20mar6:30 pm7:30 pmFeaturedTrouble in the Land of Steady Habits: How We Got the Constitution of 1818Zoom with Gunn Historical Museum6:30 pm - 7:30 pm
Connecticut in 1818 was in many ways eerily similar to Connecticut in our present time: a troubled state, seeking a new direction. This lecture highlights the perfect storm of crises
Connecticut in 1818 was in many ways eerily similar to Connecticut in our present time: a troubled state, seeking a new direction. This lecture highlights the perfect storm of crises – environmental, economic, demographic, religious, and political – which converged in the middle of the eighteen-teens (1810s) to force the state to rethink the ways it had been conducting its affairs for the previous two centuries. The comprehensive nature of these problems, and the accidental events that ultimately produced Connecticut’s constitutional transformation, offer essential insights for our equally-challenging time.
Registration is required to attend this free virtual program.
About the Lecturer:
Walter Woodward is Connecticut State Historian emeritus. He served as the State Historian of Connecticut and a member of the History Department at the University of Connecticut from 2004 to 2022. Dr. Woodward is a scholar of early American and Atlantic World history, with an emphasis on Connecticut and New England. His research interests cover a variety of subjects, including witchcraft, alchemy and the history of science, the use of music in early America and environmental history. Woodward is the author of five books, the most recent of which is Creating Connecticut: Critical Moments That Shaped a Great State . His book Prospero’s America: John Winthrop, Jr., Alchemy and the Creation of New England Culture, 1606-1676 won the Homer Babbidge Prize from the Association for the Study of Connecticut History, and was a Choice magazine Outstanding academic title. He continues to research, write and share his love for the history of Connecticut through the Today in Connecticut History program on CT Public Radio and the Grating the Nutmeg podcast he produces in collaboration with Connecticut Explored, the magazine of Connecticut History.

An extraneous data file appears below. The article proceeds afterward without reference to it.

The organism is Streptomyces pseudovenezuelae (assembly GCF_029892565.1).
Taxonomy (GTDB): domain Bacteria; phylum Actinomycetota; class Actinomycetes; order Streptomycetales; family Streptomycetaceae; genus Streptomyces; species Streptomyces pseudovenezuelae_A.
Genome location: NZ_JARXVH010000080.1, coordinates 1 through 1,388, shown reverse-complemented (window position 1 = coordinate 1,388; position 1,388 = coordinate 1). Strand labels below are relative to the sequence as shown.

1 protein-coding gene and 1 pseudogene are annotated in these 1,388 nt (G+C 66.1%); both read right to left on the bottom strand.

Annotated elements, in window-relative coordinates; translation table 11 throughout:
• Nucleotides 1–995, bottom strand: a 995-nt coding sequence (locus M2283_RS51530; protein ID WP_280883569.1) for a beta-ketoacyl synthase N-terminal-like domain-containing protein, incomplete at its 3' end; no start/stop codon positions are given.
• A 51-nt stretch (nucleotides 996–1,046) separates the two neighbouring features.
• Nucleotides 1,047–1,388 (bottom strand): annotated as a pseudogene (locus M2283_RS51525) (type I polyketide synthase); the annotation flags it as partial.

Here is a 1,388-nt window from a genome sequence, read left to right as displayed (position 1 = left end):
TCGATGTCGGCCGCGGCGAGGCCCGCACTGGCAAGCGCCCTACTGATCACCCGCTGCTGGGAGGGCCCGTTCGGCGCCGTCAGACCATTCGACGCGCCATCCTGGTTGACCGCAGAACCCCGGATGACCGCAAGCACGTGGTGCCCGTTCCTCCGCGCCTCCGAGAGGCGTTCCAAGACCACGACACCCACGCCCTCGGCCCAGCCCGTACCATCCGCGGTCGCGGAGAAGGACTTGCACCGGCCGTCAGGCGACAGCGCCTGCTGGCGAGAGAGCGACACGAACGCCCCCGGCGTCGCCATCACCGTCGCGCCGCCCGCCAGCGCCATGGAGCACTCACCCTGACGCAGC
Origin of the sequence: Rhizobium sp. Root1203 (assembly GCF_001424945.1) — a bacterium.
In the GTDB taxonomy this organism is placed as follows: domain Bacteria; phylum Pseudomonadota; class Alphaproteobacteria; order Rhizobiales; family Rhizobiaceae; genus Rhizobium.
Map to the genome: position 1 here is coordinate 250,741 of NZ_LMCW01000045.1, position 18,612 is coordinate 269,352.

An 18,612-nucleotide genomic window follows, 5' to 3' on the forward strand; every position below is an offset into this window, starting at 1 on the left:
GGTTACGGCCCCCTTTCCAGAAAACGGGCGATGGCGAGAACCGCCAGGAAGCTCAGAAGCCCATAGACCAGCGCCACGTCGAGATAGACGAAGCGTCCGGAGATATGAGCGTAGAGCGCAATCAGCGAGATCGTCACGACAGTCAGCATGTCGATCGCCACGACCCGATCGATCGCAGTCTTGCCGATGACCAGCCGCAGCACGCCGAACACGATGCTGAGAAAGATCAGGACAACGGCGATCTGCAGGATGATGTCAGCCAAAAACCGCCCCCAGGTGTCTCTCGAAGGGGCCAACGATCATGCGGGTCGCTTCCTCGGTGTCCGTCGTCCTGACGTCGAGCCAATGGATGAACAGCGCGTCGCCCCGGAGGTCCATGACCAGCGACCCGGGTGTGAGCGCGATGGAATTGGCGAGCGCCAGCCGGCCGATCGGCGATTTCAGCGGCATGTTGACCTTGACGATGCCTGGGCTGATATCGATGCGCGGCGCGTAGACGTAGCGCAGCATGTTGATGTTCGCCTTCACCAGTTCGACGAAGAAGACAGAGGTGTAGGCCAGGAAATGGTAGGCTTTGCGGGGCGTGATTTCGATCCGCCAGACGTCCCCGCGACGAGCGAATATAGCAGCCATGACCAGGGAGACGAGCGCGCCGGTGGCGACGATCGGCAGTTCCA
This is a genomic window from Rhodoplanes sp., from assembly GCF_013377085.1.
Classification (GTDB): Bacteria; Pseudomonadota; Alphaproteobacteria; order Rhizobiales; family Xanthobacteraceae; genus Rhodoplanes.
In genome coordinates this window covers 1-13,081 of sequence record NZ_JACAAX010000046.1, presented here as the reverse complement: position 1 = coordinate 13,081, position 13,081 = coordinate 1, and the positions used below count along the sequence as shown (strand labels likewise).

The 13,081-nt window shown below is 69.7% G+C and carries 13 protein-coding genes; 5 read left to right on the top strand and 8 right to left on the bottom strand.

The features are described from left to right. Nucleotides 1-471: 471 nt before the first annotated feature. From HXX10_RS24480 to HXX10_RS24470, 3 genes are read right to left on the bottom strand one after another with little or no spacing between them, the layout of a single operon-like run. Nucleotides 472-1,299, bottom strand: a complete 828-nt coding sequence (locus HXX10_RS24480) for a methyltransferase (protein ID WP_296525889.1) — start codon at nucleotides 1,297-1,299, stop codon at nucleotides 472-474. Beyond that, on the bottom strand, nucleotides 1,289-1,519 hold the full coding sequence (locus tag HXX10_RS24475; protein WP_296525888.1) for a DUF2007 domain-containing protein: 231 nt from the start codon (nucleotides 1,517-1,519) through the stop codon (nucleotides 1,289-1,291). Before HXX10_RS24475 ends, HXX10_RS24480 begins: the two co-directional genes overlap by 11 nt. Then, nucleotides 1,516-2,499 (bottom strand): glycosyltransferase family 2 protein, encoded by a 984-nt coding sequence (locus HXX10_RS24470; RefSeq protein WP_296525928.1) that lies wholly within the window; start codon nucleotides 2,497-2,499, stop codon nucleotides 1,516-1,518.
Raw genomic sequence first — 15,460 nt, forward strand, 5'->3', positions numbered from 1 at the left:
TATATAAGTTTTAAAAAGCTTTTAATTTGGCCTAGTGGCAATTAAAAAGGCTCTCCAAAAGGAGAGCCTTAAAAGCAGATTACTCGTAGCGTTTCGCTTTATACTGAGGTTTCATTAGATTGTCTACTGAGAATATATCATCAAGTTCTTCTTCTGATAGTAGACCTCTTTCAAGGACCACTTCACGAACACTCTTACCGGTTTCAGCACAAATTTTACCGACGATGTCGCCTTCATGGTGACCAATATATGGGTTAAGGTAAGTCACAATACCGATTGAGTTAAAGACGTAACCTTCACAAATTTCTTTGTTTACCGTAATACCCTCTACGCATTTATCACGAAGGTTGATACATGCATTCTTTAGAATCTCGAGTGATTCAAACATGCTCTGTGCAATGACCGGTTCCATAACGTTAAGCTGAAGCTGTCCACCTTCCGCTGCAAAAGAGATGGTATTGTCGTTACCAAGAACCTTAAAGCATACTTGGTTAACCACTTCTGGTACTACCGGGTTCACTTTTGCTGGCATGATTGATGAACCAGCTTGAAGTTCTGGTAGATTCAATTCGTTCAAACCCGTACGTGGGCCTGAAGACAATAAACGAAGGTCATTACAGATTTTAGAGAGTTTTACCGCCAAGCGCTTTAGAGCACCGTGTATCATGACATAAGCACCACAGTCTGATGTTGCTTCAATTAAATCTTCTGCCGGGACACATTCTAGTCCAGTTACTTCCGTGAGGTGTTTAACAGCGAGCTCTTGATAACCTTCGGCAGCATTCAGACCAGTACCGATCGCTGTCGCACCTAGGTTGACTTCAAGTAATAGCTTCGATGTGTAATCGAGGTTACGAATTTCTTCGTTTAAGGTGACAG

(Monday) 6:30 pm - 7:30 pm